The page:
What makes a normally undesirable car become desirable?
In the case of the first Hyundai sold in the United States, it's a combination of historical significance and historical awfulness.
Nowadays, Americans see Hyundai as a manufacturer of some very high-quality cars, but it wasn't always so. Far from it. Far, far, faaaaaaar from it!
In my opinion, the first-year Excel was the worst motor vehicle sold in America during the final quarter of the 20th century.
I was in college in 1986, the year the first Excels showed up on these shores, and a fair number of my classmates were shopping for their very first new cars around this time.
For thin-walleted students that year, there were two super-cheap car choices from companies nobody had heard of a year or two earlier: the $3,990 Yugo GV and the $4,995 Hyundai Excel (you could also buy an '86 Subaru STD--yes, the marketing gurus at Subaru North America actually allowed a car called the STD to hit the showroom floors--for $4,989, but nobody knew about this car).
1986 Hyundai Excel
To show how cheap the Excel and Yugo were, compare their stickers to the list price of the cheapest version of the obsolete-a-decade-before '86 Chevette: $5,645. I knew a few buyers of new Yugos, and a few who bought Excels... and the Tito-ized Fiat 127s from Zastava turned out to be far more reliable than the little Korean subcompacts. Excel drivers found that switches snapped off in their hands, heater cores spewed the green stuff on the carpets (which themselves looked like something from the Motel Nimitz in East Oakland), the steering felt like it had more play than a 400,000-mile Ford Falcon after a year or so, and so on.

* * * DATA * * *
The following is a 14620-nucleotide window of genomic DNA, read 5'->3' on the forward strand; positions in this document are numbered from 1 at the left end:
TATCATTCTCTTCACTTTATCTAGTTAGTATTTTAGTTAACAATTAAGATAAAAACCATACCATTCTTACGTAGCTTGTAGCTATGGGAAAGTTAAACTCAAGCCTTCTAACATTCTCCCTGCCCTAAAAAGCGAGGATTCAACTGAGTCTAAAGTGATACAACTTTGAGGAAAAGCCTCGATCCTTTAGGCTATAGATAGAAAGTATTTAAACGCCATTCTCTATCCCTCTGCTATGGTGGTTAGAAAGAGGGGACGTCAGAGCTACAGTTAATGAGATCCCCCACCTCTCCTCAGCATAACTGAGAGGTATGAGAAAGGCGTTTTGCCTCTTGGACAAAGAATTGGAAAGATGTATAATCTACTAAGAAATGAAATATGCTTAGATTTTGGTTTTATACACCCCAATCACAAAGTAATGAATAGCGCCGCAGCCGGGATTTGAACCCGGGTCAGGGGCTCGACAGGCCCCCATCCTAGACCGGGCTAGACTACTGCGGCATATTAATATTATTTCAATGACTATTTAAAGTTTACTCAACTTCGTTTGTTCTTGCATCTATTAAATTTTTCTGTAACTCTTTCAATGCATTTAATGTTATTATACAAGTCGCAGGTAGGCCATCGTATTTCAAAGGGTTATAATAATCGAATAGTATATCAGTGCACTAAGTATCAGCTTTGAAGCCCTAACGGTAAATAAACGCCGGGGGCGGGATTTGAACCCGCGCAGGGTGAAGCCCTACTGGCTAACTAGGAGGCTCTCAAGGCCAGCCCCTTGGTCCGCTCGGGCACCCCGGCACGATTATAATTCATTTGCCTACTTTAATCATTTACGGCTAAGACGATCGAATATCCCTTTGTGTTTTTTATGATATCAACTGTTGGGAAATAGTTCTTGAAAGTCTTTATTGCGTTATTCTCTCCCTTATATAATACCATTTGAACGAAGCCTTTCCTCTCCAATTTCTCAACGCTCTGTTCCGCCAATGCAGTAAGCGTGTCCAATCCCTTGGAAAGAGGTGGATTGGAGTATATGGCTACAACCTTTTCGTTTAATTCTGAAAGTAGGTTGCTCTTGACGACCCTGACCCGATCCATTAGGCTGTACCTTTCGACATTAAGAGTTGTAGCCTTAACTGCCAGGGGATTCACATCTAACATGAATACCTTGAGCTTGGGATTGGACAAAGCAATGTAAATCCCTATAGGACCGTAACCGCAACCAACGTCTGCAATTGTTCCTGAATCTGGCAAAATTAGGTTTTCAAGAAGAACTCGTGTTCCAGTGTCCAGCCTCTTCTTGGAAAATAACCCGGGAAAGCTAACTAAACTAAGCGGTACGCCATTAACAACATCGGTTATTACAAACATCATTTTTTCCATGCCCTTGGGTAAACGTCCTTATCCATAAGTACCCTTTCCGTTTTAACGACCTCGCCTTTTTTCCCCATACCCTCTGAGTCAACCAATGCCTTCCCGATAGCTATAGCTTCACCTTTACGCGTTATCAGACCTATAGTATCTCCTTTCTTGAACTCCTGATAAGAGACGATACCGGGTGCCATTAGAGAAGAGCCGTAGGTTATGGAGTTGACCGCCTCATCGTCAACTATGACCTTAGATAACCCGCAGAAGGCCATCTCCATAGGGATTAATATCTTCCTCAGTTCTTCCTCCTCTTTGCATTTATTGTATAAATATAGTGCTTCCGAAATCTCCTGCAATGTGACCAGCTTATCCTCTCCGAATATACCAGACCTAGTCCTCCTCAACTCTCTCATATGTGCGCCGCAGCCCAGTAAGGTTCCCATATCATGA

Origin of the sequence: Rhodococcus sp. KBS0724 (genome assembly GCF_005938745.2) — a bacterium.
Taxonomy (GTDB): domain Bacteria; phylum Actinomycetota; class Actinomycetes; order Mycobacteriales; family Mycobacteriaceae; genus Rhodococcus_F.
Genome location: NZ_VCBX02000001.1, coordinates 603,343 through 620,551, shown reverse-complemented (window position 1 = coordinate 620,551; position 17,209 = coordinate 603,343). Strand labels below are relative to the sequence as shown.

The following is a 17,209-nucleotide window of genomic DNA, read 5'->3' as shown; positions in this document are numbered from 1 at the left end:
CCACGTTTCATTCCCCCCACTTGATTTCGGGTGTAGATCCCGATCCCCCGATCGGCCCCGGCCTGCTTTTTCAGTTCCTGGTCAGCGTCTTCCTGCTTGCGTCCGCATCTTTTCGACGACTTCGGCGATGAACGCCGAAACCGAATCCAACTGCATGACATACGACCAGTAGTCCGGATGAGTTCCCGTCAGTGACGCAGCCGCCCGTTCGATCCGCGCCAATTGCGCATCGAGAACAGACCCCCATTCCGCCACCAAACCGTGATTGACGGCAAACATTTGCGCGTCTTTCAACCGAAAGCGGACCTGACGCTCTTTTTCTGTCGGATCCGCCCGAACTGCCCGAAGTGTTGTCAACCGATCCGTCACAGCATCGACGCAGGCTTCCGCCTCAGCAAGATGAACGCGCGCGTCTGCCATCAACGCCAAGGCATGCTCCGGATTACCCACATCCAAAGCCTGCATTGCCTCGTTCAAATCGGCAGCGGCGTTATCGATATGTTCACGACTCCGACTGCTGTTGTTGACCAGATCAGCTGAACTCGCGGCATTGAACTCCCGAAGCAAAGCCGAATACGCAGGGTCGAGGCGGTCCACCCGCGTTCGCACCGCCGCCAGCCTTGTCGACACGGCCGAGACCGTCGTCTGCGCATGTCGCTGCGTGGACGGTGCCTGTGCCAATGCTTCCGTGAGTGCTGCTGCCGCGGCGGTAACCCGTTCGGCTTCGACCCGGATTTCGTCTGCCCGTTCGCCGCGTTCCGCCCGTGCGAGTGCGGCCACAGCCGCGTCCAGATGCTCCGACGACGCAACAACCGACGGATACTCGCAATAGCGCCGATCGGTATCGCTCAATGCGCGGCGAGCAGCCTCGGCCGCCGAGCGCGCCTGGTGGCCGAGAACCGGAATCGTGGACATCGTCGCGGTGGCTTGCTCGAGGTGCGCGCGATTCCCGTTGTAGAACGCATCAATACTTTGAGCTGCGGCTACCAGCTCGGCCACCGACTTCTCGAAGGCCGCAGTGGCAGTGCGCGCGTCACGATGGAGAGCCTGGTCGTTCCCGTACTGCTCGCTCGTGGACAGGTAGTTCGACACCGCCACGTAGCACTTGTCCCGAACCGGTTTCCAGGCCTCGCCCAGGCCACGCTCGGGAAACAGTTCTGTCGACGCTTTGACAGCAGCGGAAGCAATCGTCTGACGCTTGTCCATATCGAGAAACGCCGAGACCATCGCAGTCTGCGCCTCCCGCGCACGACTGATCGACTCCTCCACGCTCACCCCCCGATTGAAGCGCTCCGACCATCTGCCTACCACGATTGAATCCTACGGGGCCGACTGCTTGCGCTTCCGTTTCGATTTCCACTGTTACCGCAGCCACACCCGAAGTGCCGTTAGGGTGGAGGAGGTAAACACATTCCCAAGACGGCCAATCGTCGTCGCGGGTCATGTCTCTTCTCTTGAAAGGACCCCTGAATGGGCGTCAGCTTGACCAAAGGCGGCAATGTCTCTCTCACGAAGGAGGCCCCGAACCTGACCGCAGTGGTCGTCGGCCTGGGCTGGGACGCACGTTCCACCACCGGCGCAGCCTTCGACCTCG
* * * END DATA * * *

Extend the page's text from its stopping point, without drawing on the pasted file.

Csaba Csere reviewed the '86 Excel back in the day, and he recognized that Hyundai would be worth watching (though he didn't smell the worse-than-British-Leyland build quality in his press Excel). And it's true; Hyundai went from a company that built a car that made drivers long for something more Yugoslavian to one that gives Honda North America execs sweat-soaked nightmares of unemployment lines.
Junkyards were paved with first-gen Excels by about 1990, and a few years later they were all gone. None on the street, none in the junkyards. When was the last time you saw one? To me, being able to look out my window and see proof that an organization could improve so much so quickly parked right in front of my eyes... well, that would be inspiring every time I lost hope in the ability of humans working together to accomplish anything positive. And driving an example of The Worst Car Ever Made (well, one of the worst) would be a special distinction. Sure, a somewhat shameful distinction, and one that I'd have to explain all the time, but that's how Guilty Pleasures cars work. The problem is twofold: first, I'd have to find a fairly intact '86 Excel that runs or could be made to run. Second, I'd need to find some source of parts closer than Korea; the engine is a license-built Mitsubishi unit, so that part shouldn't be too hard, but everything else? It might be easier to keep a Lotus Eclat running as a daily driver than to get an Excel to run every few weeks.
1986 Hyundai Excel
Image source: Car & Driver